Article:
There is no bigger issue facing the news business today than how to make the Web pay. And there is no bigger obstacle to solving that problem than figuring out how many people are visiting, how long they’re sticking around and the like.
As I found out last year when I was reporting a story on young news consumers for CommonWealth Magazine, the internal numbers compiled by Web sites like Boston.com and BostonHerald.com can be as much as three times higher than the numbers reported by Nielsen/NetRatings, the source of the leading apples-to-apples statistics used by advertisers.
The dilemma: Nielsen says it’s more accurate to ask people which sites they’ve visited than to look at a given site’s statistics, because an enormous percentage of those statistics are based on automated hits from search engines. News-business folks respond that Nielsen greatly undercounts the number of people who log on from work and from overseas.
Now, according to this article by David Cohn in the Columbia Journalism Review, help may be on the way. The Media Rating Council, a nonprofit group that helped standardize television and radio ratings nearly 50 years ago, has turned its attention to the Internet in an attempt to figure out all the metrics that should be of value to advertisers: how many people, how many different people, how many pages they’re calling up and how much time they’re spending with a given site.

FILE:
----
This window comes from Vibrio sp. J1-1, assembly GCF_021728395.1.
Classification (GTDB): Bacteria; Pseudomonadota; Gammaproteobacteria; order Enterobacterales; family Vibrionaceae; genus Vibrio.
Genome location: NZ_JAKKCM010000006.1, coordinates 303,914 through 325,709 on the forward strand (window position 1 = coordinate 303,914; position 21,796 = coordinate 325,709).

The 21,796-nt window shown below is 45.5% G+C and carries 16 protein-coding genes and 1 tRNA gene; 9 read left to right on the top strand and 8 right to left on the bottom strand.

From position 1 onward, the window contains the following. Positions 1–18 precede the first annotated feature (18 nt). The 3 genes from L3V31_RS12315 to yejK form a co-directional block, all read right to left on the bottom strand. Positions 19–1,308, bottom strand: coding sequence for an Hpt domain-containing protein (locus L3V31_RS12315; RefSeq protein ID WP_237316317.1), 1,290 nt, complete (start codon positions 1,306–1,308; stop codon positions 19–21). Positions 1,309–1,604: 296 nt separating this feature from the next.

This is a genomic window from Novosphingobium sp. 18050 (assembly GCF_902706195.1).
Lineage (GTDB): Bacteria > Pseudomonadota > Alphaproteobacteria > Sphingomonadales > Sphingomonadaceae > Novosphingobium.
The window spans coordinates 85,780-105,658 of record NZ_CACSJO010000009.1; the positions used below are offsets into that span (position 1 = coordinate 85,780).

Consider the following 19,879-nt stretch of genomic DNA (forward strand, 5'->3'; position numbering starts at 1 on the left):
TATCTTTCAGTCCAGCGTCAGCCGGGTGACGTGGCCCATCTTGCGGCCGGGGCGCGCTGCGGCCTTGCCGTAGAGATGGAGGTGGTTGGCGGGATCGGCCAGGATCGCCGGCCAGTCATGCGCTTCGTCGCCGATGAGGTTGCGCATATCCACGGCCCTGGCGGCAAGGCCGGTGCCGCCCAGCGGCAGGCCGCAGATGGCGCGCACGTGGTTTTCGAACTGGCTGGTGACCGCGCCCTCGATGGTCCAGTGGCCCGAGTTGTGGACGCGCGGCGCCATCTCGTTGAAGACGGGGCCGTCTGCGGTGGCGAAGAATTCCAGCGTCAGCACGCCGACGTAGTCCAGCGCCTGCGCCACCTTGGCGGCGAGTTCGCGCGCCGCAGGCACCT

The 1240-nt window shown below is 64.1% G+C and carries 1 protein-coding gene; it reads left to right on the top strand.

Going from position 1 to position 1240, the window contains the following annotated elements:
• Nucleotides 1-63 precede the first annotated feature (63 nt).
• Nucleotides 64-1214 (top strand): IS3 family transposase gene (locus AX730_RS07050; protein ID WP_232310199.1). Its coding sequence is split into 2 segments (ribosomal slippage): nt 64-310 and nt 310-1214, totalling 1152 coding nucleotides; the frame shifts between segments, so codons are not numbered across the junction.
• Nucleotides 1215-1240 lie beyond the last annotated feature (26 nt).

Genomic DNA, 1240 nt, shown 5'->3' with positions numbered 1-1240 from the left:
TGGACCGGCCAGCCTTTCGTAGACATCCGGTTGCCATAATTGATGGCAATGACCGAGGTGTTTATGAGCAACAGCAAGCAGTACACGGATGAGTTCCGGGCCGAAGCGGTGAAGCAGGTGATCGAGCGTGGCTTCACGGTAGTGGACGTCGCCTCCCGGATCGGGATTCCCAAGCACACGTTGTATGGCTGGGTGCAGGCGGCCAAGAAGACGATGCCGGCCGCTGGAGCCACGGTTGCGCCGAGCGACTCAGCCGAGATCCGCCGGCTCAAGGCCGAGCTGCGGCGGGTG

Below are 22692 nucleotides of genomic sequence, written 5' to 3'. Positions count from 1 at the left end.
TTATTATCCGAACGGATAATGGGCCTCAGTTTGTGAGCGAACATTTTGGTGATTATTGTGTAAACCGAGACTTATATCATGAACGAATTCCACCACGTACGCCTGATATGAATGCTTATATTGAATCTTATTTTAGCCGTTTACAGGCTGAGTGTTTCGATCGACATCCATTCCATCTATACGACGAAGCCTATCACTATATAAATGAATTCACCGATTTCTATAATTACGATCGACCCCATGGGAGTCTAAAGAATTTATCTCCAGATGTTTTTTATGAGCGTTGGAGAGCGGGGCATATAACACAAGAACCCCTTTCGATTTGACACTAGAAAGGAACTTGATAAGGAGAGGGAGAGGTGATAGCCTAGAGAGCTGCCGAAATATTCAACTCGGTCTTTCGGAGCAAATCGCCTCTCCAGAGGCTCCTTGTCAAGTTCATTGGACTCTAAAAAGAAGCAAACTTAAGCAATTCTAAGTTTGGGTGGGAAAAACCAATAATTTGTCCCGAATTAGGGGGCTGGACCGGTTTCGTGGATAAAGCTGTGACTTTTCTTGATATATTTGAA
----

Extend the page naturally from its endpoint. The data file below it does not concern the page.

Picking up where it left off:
These problems are far more difficult to solve than you might imagine. As Cohn points out, increasing numbers of privacy-minded people are setting their browsers to eliminate cookies every time they quit. The result: they’ll be counted as “unique users,” rather than return users, whenever they visit a particular Web site.
And if someone leaves a Web page on her screen while she goes on a 10-mile bike ride, how is that supposed to be measured?
The news business thrived on the lack of knowledge over whether any given subscriber would pore through the paper that day or toss it in the recycling bin unopened. Online, advertisers demand to know a lot more than that. So far, it’s proved impossible to answer their questions. Maybe that will change soon.